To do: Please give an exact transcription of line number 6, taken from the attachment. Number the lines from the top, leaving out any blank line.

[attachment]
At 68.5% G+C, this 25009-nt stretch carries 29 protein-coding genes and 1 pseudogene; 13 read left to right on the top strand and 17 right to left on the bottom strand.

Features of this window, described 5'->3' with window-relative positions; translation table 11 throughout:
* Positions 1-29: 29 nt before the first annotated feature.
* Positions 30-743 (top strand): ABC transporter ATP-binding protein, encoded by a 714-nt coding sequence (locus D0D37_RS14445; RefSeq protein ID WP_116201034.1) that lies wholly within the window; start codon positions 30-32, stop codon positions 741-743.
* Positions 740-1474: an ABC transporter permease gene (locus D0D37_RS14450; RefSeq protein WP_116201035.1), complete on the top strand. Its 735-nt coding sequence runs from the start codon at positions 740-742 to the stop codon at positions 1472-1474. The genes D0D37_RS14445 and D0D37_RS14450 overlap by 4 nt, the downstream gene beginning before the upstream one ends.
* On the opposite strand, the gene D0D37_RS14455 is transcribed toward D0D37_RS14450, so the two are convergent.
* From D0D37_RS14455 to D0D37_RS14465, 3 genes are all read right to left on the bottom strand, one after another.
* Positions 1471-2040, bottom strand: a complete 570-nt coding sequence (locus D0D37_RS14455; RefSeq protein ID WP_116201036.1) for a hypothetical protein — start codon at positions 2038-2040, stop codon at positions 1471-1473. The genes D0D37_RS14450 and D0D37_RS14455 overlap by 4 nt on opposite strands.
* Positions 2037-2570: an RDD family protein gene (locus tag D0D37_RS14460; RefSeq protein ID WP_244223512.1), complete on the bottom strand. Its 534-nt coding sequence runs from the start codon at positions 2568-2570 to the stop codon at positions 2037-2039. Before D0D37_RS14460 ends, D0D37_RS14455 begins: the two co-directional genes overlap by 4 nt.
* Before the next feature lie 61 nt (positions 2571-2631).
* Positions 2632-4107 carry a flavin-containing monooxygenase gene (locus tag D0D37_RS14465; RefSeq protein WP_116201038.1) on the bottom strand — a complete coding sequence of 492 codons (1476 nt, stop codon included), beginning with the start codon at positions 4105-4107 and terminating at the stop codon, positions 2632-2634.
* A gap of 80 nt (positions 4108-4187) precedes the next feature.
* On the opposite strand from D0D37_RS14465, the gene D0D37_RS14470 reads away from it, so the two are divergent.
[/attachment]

* On the opposite strand, the gene D0D37_RS14455 is transcribed toward D0D37_RS14450, so the two are convergent.